Abstract: To maintain a balance of self-renewal versus neurogenesis, neural stem cells (NSCs) undergo repeated cycles of asymmetric cell division along an invariant polarity axis instructed by centrosomes. During interphase, the NSC centrosomes are defined by marked asymmetries in protein composition and functional activity as microtubule-organizing centers. Here, we show a conserved RNA-binding protein, Orb2, supports centrosome asymmetry in interphase NSCs. While Orb2 localizes to the active apical centrosome, it promotes the transient inactivation of the basal centrosome required for centrosome segregation and spindle morphogenesis. Orb2 is required cell autonomously within NSCs to support centrosome asymmetry and maintenance of the stem cell pool. Conversely, loss of orb2 manifests in microcephaly independent of Orb2 function in NSCs. We suggest Orb2 plays opposing roles in centrosome activation and inactivation, possibly through the translational regulation of multiple mRNA substrates. Bioinformatics uncovers a significant overlap among RNA targets between Drosophila Orb2 and human CPEB4, consistent with a conserved role for CPEB proteins in centrosome regulation and neurodevelopment.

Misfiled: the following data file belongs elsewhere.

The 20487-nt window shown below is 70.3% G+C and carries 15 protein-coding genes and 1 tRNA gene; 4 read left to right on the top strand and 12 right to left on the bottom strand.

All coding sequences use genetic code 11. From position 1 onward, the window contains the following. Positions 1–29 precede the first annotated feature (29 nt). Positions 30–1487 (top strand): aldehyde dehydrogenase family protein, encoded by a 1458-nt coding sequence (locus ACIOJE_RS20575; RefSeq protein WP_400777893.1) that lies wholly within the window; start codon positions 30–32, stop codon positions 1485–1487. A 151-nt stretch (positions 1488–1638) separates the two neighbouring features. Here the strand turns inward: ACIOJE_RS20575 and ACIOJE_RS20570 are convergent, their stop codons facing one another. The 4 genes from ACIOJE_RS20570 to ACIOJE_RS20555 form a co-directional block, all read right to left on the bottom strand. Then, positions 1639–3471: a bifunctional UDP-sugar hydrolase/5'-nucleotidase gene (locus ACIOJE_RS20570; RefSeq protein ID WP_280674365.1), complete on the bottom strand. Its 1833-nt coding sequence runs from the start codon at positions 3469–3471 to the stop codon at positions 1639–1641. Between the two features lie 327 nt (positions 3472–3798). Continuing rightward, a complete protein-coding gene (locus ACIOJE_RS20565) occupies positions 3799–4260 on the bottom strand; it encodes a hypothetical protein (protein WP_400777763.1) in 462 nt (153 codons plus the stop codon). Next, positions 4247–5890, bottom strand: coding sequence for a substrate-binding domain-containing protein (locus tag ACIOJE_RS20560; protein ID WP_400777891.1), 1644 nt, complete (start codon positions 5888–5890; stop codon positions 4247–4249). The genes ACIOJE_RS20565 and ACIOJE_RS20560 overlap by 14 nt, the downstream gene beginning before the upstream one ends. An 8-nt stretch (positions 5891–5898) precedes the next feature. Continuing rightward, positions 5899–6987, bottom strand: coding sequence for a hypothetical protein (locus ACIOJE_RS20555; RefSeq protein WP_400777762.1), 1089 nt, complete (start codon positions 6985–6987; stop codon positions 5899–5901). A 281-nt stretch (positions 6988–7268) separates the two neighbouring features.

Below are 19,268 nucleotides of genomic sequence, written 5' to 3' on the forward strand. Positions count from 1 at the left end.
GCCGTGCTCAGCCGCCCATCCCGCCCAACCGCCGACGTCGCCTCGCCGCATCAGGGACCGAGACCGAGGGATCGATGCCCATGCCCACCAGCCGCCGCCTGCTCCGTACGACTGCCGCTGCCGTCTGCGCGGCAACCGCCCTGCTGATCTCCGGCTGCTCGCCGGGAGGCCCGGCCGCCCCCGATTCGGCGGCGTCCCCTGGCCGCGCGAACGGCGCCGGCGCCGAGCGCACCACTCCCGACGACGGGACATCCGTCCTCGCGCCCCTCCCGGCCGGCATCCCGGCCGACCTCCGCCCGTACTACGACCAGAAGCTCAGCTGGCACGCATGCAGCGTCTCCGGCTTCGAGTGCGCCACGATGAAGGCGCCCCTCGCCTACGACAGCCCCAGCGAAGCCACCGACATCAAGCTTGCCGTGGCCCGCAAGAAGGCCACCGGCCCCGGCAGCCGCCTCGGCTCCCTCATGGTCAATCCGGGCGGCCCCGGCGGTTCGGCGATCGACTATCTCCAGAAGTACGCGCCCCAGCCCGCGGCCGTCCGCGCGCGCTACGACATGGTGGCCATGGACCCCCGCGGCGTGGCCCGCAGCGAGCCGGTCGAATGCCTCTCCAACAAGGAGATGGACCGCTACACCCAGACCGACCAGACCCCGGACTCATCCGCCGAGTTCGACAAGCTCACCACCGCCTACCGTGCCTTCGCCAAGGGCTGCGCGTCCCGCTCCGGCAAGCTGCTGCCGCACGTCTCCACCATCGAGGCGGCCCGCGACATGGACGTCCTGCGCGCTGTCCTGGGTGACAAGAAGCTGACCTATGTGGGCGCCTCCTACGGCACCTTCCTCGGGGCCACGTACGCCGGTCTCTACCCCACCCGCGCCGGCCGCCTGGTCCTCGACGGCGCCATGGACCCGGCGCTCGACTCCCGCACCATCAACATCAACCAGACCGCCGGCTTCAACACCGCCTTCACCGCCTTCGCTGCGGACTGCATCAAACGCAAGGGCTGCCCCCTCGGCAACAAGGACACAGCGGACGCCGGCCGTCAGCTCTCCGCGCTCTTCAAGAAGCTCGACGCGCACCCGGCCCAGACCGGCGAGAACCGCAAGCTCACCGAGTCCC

Journal Link: 10.1101/2021.11.23.469707 Journal Link: Publisher Website Journal Link: Downaload PDF Journal Link: Google Scholar